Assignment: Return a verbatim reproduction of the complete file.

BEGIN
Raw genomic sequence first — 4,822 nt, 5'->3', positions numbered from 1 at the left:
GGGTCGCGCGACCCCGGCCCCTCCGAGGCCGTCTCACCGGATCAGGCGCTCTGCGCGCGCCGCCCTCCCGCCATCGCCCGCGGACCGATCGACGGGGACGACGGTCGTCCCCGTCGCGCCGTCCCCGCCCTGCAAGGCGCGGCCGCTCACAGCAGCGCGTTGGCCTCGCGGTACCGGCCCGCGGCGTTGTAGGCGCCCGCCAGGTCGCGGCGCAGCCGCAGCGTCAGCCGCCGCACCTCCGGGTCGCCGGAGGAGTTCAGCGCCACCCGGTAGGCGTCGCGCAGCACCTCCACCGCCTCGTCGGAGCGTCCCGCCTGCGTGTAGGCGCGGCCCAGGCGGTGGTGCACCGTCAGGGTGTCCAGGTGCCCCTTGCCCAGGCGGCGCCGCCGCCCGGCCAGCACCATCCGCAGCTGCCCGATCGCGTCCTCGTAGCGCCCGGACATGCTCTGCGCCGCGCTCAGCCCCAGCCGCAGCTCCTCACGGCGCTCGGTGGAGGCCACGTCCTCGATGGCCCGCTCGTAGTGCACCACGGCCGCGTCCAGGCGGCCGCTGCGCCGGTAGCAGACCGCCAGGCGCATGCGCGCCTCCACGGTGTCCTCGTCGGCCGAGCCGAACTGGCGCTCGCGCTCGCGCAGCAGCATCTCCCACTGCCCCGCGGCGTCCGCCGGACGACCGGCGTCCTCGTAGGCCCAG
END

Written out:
Raw genomic sequence first — 4,822 nt, 5'->3', positions numbered from 1 at the left:
GGGTCGCGCGACCCCGGCCCCTCCGAGGCCGTCTCACCGGATCAGGCGCTCTGCGCGCGCCGCCCTCCCGCCATCGCCCGCGGACCGATCGACGGGGACGACGGTCGTCCCCGTCGCGCCGTCCCCGCCCTGCAAGGCGCGGCCGCTCACAGCAGCGCGTTGGCCTCGCGGTACCGGCCCGCGGCGTTGTAGGCGCCCGCCAGGTCGCGGCGCAGCCGCAGCGTCAGCCGCCGCACCTCCGGGTCGCCGGAGGAGTTCAGCGCCACCCGGTAGGCGTCGCGCAGCACCTCCACCGCCTCGTCGGAGCGTCCCGCCTGCGTGTAGGCGCGGCCCAGGCGGTGGTGCACCGTCAGGGTGTCCAGGTGCCCCTTGCCCAGGCGGCGCCGCCGCCCGGCCAGCACCATCCGCAGCTGCCCGATCGCGTCCTCGTAGCGCCCGGACATGCTCTGCGCCGCGCTCAGCCCCAGCCGCAGCTCCTCACGGCGCTCGGTGGAGGCCACGTCCTCGATGGCCCGCTCGTAGTGCACCACGGCCGCGTCCAGGCGGCCGCTGCGCCGGTAGCAGACCGCCAGGCGCATGCGCGCCTCCACGGTGTCCTCGTCGGCCGAGCCGAACTGGCGCTCGCGCTCGCGCAGCAGCATCTCCCACTGCCCCGCGGCGTCCGCCGGACGACCGGCGTCCTCGTAGGCCCAG